15 Comments

Filed under Flowers, Vetiver

15 responses to “SAVAGERY & CIVILIZATION: : SYCOMORE by CHANEL (2008)

  1. Sycomore was the very first Exclusif I ever bought, and still one I reach for often. The kicker for me was the wonderful Chanel SA at Nordstrom’s who described it as the scent of a campfire in the middle of a forest on a crystal clear winters night. That clinched the deal and I bought it on the spot, no regrets!

    • I can definitely see how that image could describe Sycomore, although with real camp fires and forests on the screen in front of me, the perfume did seem very city-like in comparison! It IS Chanel, after all.

  2. Zubeyde Erdem

    İt may sounds weird but I’m suddenly smelling some strong perfume scents for a few seconds in my room and then I check my perfume box to see if there is any leaking or open one but finding nothing…
    With your last three sentence I found myself in the forest ,putting myself into same situation. Is that the all the same end for me? If it was day time end there must be unknown wild flower smell which I would noticed suddenly although it was exist since the beginning of everything like coming out my wounds at some sharp ache moments.. for a few seconds not all the time..otherwise it could be unbearable..
    Or if it was night time the scene needs wet soil smell as for me 🙂
    I’m not sure anymore for what should I thank now ??! For making me wonder about that scent ? movie? or feeling how it would be just came back to life from that deep forest ??!

  3. Oh, my goodness. Just woke up to this and haven’t even had my breakfast – which may be just as well. You put me right there. Whew! That was, um, intense.

    I think I’ll go back to Oak Cottage this morning, Neil, if you don’t mind. What a lovely vision in my Anglophilic mind’s eye. Accompanied by generous imaginary application of Sycomore. You’ve described it impeccably, as always. I love this simple line about vetivers: “I feel natural in them.”

  4. OMG,, what a fabulous review! I own Sycamore and I completely agree with you…there is something floral definitely missing that would make it less austere.

    • Definitely austere, although that is probably one of its strengths. You know what I mean, though, it’s a bit like Ted Cruz, determined and unrelenting, even in the face of its own obvious lacks.

  5. Would it be sacrilege to wear Sycomore with a touch of No 19?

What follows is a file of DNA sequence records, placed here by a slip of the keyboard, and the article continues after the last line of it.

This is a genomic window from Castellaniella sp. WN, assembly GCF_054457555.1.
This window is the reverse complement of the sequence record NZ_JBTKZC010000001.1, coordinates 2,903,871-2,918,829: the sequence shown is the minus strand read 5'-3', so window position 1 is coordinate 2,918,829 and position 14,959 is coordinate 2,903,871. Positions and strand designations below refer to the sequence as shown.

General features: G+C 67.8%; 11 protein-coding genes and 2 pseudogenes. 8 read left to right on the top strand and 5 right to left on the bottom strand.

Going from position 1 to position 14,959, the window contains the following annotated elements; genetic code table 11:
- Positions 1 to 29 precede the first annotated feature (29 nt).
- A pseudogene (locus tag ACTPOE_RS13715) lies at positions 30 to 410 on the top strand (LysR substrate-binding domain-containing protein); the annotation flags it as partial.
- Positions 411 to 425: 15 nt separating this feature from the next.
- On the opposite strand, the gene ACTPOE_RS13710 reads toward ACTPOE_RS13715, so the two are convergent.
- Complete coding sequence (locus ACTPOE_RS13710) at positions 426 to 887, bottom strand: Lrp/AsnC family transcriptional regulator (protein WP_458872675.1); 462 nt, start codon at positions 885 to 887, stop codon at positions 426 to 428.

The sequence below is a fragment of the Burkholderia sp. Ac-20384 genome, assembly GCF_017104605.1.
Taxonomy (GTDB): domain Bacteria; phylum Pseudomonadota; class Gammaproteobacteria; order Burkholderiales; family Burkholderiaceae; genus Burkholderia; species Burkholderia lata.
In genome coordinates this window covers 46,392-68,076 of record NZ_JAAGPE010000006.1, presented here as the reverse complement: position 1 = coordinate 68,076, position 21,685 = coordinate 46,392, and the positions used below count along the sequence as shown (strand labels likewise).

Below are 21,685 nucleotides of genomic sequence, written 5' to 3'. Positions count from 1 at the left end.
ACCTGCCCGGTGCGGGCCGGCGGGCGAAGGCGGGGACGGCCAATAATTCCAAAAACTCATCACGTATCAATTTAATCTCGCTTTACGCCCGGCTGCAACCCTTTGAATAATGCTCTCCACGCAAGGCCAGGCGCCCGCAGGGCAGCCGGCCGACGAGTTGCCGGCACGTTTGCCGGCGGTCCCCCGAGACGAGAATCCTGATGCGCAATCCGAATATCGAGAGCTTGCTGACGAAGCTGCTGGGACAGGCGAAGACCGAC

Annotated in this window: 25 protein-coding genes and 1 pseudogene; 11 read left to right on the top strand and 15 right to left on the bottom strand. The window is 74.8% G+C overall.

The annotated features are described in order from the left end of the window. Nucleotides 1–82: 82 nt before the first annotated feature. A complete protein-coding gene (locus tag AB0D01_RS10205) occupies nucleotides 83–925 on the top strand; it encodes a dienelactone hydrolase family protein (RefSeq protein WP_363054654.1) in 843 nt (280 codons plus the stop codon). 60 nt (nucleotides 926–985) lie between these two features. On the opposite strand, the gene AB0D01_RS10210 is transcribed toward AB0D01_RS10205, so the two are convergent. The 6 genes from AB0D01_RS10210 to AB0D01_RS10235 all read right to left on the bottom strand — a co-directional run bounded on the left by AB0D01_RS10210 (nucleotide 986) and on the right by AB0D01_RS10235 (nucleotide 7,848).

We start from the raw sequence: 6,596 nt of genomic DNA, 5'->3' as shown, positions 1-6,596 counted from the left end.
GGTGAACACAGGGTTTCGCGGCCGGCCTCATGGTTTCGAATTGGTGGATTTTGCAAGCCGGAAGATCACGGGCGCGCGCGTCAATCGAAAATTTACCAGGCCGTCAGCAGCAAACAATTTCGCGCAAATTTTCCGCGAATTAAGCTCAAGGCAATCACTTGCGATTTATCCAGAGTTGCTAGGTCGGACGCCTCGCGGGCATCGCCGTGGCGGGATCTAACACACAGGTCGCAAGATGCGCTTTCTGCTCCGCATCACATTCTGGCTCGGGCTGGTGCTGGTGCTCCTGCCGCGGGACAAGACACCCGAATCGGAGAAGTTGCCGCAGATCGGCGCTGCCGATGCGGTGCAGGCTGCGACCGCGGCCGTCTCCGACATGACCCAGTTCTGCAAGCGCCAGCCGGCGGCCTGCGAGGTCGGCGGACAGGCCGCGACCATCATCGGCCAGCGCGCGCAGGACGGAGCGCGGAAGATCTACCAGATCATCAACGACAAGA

6. What a fabulously evocative review, the fragrance and the film. You definitely have managed to capture that cool, reserved, truly urbane quality of the fragrance. I do agree with you that the scent needed another note or two to round it out. It has the coolness to it that would have benefitted greatly with the addition of a slight floral note, one that might have warmed it up a bit. But I think, as far a vetiver fragrances go, it truly delivers.
    Seeing that you enjoy vetiver so much, there is a scent you must try, if you are not already acquainted with it. It is Red Vetiver by Montale Paris. I had the pleasure of trying this while I was in Austin and it was just glorious. It really had a wonderful structure to it, but it also had a touch of warmth; which kept it from becoming too icicle-like. You will have to let me know if you are familiar with it.
    As far as the movie goes, you have given me enough of an impression that this is not the movie for me. I would rather be lost in hours worth of anime watching and escape reality. I do not want to be viewing anything that realistic. I like to escape reality as much as possible, that movie might be too graphic a glimpse of reality. But, you have masterfully conveyed the premise of it.

    • Thank you (and I love the sound of Red Vetiver! I know Montale are unfashionable but I love them, I love how STRONG their perfumes are. Unfortunately, EstNation in Tokyo doesn’t stock this one).

      As for anime and reality, well I also, obviously, am a total dreamer and that is reflected in the films I like best (I can’t stand anime, though – my eyes just reject it). Once in a while, however, I like to just almost go in the opposite direction of my instincts and let someone take me where they want to go, and The Revenant was quite a cathartic experience for me in a way – it had a real purity of intention about it and was really quite impactful. Trying to mix it in with Sycomore is in some ways a bit ridiculous, I suppose, but as I was watching, and smelling, I did find the immense gap between them quite philosophically fascinating.

  7. I will never see THE REVENANT – nor will I ever buy Chanel’s SYCOMORE ; but what you wrote about our human condition and our human smells will stay with me forever. The role of perfume as mask and a cultivator of the refined and the civilized may rule us and empower us and bring joy into our lives; but awareness of the other side of the coin gives your writing a depth and profundity that I find thrilling. Thank you so much!

    • I am glad you feel this way. This kind of post is a bit of a risk, in a way, as people may be repelled by it. But I don’t care – I have to write what I have to write, and I agree that the huge chasm between the two is immense – the genuine beauty of perfume (which, quite clearly, I love), but also how it is just a fantasy as well, that we really are just reeking flesh and blood.